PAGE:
The University of Wolverhampton is putting on a festival to spark interest in Science, Technology, Engineering and Maths (STEM).
SCI-FEST, now in its seventh year of running, plays host to school pupils of all ages from around the region ranging from those studying STEM subjects at primary school, GCSE as well as A Level and BTEC levels.
The FREE two day festival starts on Friday 6th July with a day exclusively aimed towards young scientists from local primary schools and on the 7th July the University will be open to families who want to inspire the next bright idea or create a fantastic invention.
Both events will run from 10.00 am – 4.00 pm offering a range of free workshops, experiments, games and drop-in activities all designed to bring STEM subjects to life. All ages are welcome.
The Institute of Biomedical Science (IBMS) has provided funding for the team to run a stall as part of the public engagement drive to raise awareness of Biomedical Science in the community and Biomedical Science Day which is being held on 19th July 2018.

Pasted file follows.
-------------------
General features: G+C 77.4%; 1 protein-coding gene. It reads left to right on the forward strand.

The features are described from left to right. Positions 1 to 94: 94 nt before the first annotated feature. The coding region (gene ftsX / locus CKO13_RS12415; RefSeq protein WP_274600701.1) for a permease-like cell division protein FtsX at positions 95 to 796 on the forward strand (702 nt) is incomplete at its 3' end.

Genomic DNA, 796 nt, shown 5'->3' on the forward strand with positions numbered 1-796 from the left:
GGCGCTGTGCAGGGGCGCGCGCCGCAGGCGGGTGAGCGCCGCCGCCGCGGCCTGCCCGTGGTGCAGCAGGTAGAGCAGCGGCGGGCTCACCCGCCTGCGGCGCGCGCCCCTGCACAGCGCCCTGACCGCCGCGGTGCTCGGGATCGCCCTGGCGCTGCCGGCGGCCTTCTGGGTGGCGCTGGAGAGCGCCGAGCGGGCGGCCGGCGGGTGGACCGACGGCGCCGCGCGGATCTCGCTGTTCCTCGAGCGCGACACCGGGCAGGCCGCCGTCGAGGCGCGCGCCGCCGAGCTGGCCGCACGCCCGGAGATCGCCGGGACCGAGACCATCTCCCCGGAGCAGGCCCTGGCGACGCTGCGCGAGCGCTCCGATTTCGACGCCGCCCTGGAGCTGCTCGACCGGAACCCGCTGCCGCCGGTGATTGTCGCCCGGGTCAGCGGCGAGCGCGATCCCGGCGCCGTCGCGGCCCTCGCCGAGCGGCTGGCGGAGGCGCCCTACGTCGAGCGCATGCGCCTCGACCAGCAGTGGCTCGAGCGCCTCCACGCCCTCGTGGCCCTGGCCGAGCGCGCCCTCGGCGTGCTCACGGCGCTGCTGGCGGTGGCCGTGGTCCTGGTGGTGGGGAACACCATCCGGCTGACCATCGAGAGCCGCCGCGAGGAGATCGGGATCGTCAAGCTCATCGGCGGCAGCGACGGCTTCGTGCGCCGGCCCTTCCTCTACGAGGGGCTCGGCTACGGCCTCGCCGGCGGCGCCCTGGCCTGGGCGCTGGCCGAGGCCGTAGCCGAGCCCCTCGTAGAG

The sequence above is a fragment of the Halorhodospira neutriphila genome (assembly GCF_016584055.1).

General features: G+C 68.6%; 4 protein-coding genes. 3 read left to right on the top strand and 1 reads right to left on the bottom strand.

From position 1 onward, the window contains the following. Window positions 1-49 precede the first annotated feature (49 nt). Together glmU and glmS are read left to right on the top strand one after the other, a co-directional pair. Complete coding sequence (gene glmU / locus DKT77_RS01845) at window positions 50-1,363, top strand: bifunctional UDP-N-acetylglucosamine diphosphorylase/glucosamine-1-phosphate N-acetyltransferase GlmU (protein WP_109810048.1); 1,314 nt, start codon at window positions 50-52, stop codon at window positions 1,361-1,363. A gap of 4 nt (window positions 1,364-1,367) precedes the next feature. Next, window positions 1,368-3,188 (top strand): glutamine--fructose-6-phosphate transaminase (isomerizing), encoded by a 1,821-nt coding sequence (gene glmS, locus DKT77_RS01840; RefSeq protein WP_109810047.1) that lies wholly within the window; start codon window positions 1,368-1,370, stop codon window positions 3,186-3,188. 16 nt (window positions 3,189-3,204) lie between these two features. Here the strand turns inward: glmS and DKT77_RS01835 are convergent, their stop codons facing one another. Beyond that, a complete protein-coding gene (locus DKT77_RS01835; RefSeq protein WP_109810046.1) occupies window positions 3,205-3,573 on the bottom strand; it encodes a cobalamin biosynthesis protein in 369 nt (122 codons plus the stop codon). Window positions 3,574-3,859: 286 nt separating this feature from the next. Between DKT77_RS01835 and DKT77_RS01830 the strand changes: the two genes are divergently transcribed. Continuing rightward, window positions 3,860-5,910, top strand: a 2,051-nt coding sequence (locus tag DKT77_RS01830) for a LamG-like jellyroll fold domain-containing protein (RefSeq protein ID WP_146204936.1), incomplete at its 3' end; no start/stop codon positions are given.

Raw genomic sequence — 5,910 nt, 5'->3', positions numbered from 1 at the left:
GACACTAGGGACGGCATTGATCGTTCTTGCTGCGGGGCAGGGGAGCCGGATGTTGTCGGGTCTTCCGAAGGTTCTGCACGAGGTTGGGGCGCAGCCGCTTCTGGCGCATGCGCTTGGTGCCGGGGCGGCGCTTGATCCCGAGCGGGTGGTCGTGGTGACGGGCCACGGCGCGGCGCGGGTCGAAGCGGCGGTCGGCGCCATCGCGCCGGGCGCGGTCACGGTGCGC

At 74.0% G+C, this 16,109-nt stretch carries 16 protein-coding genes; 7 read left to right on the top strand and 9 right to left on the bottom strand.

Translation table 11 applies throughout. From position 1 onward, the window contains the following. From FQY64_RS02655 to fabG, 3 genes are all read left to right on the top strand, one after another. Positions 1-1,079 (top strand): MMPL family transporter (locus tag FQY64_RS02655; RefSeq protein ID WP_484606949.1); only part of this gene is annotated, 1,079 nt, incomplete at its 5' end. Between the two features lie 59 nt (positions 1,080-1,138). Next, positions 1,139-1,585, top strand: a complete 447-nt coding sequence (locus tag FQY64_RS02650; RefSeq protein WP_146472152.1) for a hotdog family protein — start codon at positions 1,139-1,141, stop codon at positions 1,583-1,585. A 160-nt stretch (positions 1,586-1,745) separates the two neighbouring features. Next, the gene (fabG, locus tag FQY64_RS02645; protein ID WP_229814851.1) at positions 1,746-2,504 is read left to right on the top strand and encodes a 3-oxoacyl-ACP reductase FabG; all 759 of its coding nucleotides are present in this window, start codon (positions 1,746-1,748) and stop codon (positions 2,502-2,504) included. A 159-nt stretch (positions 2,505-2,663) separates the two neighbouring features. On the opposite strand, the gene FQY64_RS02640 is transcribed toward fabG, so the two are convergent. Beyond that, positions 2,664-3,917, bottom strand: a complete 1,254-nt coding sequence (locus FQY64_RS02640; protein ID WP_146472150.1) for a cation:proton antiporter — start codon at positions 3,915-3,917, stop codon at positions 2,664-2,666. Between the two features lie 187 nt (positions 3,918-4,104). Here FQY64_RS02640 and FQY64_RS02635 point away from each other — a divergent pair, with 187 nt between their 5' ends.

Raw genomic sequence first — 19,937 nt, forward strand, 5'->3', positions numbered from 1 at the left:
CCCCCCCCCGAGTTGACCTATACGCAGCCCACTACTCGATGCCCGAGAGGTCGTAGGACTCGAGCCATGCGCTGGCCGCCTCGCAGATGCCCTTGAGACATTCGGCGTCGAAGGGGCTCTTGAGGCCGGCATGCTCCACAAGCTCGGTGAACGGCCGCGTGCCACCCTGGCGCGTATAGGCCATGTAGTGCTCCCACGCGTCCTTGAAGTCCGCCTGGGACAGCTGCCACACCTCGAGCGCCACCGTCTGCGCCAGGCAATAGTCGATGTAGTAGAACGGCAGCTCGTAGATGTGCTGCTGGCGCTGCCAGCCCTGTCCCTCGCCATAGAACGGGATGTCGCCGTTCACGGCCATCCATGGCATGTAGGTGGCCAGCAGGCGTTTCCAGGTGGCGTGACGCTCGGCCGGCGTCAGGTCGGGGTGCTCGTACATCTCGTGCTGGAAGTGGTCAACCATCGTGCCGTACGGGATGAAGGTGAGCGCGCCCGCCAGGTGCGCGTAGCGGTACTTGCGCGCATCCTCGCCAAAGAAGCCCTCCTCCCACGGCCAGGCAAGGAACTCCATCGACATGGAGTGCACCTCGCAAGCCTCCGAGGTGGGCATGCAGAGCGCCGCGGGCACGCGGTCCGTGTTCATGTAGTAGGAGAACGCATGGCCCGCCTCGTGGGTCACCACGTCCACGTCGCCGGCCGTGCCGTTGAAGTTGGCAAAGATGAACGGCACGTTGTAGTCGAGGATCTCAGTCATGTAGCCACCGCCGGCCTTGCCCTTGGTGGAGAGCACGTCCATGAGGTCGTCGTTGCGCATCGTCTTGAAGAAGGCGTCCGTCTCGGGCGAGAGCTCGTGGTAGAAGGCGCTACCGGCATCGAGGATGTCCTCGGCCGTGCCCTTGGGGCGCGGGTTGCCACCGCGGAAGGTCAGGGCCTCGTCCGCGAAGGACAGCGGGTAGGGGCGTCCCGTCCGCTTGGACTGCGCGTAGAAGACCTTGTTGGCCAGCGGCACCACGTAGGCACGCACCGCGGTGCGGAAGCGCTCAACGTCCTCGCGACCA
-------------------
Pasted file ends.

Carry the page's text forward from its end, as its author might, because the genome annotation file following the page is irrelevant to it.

Young scientists can touch real clouds, see the magic of science, hear science adventures through stories and marvel at the wonder of the universe in a planetarium, exploring every aspect of science and engineering Wolverhampton has to offer.
Professor Nazira Karodia, Dean of the Faculty of Science & Engineering at the University, said: “The University is investing over £100 million in new facilities for its Science and Engineering Faculty and interest in our STEM courses is increasing every year.
“The idea behind SCI-FEST is to engage the community and showcase that science and technology is exciting and fun. We hope that, as well as enjoying what is on offer, people will learn something new as well.”
Families attending the event on 7th July can check out the range of activities and book tickets on the website.
Dr Martin Pritchard, Science Magician, is pictured. The video shows the University's Fellow of Public Engagement for STEM, Dr Martin Khechara, talking about inspiring young people to talk about science.